Adventures in airport terminal, and other things

Sunday October 7 2018

Murtala Muhammed Airport is a your typical

Murtala Muhammed Airport is a your typical active African airport. Net photo.  

By ANDREW KAGGWA

I love flying, and at times, the turbulence that comes with it. I have been lucky to fly overseas without a major incident, let a lone a less than two second drop while crossing the Indian Ocean to Dubai.
For the rest of the six-hour journey, even the jolliest passenger went mute, their faces easily told you they were scared. None of this ever gets to me like sitting through the terminal waiting for a connecting flight.

My hustle
My last flight was between Uganda and Nigeria. Since at the moment we do not have flight that connects us directly to Lagos, a Ugandan travelling to the land of green and white can never avoid long transit hours.

For instance, Emirates airlines will drop you in Dubai while Rwandair or Kenya Airways will take you through Nairobi.
A Ugandan travelling to Lagos, Nairobi is safer going through than Dubai, Johannesburg or even Addis Ababa; it is not fun being flown around Europe and Asia when the final destination is still an African country.
This particular journey started in Entebbe, everything here went as planned and at the right time, I was on board waiting for the first stopover which was Jomo Kenyatta International Airport, a spacious playground for aircrafts, this airport makes ours look like a potato garden.
Their security check ins, workforce and ambiance, make it the airport you want in a movie scene, the one a foreign friend gets to and starts taking back all the ugly things he/she imagined Africa would be.

Fateful turn
Initially, I was meant to spend three hours in the terminal before my connecting flight to Lagos, but as fate would have it, after landing in Nairobi, the travel agency sent me a message that my flight had been delayed.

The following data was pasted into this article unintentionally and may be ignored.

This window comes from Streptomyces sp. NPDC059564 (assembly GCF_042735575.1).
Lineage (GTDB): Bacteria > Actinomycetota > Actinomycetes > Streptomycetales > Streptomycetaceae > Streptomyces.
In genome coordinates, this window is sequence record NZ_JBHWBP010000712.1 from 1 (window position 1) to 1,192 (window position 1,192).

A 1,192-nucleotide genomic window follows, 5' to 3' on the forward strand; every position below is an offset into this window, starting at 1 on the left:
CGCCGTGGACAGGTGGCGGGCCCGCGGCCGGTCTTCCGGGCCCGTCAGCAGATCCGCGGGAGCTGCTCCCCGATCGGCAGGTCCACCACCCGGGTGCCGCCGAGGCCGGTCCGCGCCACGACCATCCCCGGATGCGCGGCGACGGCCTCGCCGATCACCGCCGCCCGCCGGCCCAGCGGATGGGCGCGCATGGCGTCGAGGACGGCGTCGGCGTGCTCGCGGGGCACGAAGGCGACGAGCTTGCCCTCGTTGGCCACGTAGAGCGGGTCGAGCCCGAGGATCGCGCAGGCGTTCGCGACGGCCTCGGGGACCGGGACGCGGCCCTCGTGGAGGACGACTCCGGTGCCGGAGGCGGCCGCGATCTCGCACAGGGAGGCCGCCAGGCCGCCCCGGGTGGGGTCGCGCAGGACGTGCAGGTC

This meant more roaming and incidentally more time converting the duty free US dollars figures into Ugandan shillings, just to know how big a damage each purchase I made could make.
Most of the times I window shop but buy nothing in the end. For instance, I choose to wait for those snack meals served on-board to take me through the flight instead of giving in to the highway robbery that is duty free.
And who needed a snack anyway when you can get free Wi-Fi once in a while? I had learnt of the Wi-Fi from a friend, one I connected with as we both waited for flights, she was going to Dubai and she had been around longer than me.
This fine Kenyan had directed me to one of the desks where I could get a Wi-Fi password, yes, it was free internet but not really free, there was an internet password desk whose attendant personally entered the code on your phone, the unfortunate was it expiring when she had taken a lunch break.
I have learnt that Nigerians are aggressive and can choose to fail to understand your explanations, thus, after hours of waiting for our connecting flight, they started arguing with everyone they deemed to be airport staff.
When they started complaining, as a Ugandan, I was sure whatever was delaying our flight was going to be sorted in the quickest time possible and it indeed was.
Within the next five hours, we had landed in Lagos, and another terminal to deal with, it was 11pm West African Time.
Nigeria could be the biggest African economy at the moment, but the order at Murtala Muhammed International Airport does not suggest that.
At night it is a well-lit space with people too busy either helping others get boarding passes or weigh luggage, but the mediocrity with which they do this still shows.
The dramatic queue
An officer sent one of the Kenyan girls to the wrong queue only to be chased by another angry officer - much of the workforce was of course angry and loud.
But the deal breaker was how airport employees kept begging almost every foreigner for ‘water’ and ‘juice’, it was like the unwanted ‘welcome to Lagos’ greeting.

Loitering at the airport
On our way back though, many of us had devised means to avoid them. As we had feared, our flight had been rescheduled without communication. For about two hours, we kept loitering the seemingly abandoned terminal buying food stuffs.
On returning to the gates, the same guy that had previously asked for ‘water’ would ask again. If the past lie was that Nigerian girls took all the water money, you always needed a fresh lie.
A handful of Ugandans ended up giving up the loose Nairas we had and later Shs1,000 notes that we told them was equivalent to $20… Imagine how they might have reacted on learning they were looking at less than one Naira!
The journey still ended in another terminal six-hour wait but as you could imagine, another specialist managed to delay this flight too.

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